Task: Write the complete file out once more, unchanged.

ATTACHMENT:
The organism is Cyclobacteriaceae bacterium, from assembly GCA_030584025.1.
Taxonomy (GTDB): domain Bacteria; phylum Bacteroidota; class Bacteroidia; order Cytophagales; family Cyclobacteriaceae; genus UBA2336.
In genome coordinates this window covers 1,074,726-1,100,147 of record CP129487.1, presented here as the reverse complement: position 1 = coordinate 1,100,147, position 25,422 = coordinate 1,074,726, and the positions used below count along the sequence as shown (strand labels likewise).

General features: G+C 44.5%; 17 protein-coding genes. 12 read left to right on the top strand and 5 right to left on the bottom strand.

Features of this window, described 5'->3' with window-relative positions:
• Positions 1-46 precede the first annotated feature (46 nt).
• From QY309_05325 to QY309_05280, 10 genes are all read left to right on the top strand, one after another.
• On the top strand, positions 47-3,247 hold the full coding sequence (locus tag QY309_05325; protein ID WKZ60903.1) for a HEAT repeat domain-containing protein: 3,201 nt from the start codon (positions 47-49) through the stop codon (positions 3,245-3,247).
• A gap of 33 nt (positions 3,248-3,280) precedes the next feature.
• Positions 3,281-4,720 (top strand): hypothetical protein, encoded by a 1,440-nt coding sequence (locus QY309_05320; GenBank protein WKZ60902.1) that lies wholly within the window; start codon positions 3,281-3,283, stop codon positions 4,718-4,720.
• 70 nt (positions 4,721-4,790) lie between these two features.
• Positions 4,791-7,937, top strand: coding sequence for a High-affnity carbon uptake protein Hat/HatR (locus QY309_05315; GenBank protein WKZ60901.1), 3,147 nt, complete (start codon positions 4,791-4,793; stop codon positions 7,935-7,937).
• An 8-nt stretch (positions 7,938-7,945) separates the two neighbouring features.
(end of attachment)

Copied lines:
The organism is Cyclobacteriaceae bacterium, from assembly GCA_030584025.1.
Taxonomy (GTDB): domain Bacteria; phylum Bacteroidota; class Bacteroidia; order Cytophagales; family Cyclobacteriaceae; genus UBA2336.
In genome coordinates this window covers 1,074,726-1,100,147 of record CP129487.1, presented here as the reverse complement: position 1 = coordinate 1,100,147, position 25,422 = coordinate 1,074,726, and the positions used below count along the sequence as shown (strand labels likewise).

General features: G+C 44.5%; 17 protein-coding genes. 12 read left to right on the top strand and 5 right to left on the bottom strand.

Features of this window, described 5'->3' with window-relative positions:
• Positions 1-46 precede the first annotated feature (46 nt).
• From QY309_05325 to QY309_05280, 10 genes are all read left to right on the top strand, one after another.
• On the top strand, positions 47-3,247 hold the full coding sequence (locus tag QY309_05325; protein ID WKZ60903.1) for a HEAT repeat domain-containing protein: 3,201 nt from the start codon (positions 47-49) through the stop codon (positions 3,245-3,247).
• A gap of 33 nt (positions 3,248-3,280) precedes the next feature.
• Positions 3,281-4,720 (top strand): hypothetical protein, encoded by a 1,440-nt coding sequence (locus QY309_05320; GenBank protein WKZ60902.1) that lies wholly within the window; start codon positions 3,281-3,283, stop codon positions 4,718-4,720.
• 70 nt (positions 4,721-4,790) lie between these two features.
• Positions 4,791-7,937, top strand: coding sequence for a High-affnity carbon uptake protein Hat/HatR (locus QY309_05315; GenBank protein WKZ60901.1), 3,147 nt, complete (start codon positions 4,791-4,793; stop codon positions 7,935-7,937).
• An 8-nt stretch (positions 7,938-7,945) separates the two neighbouring features.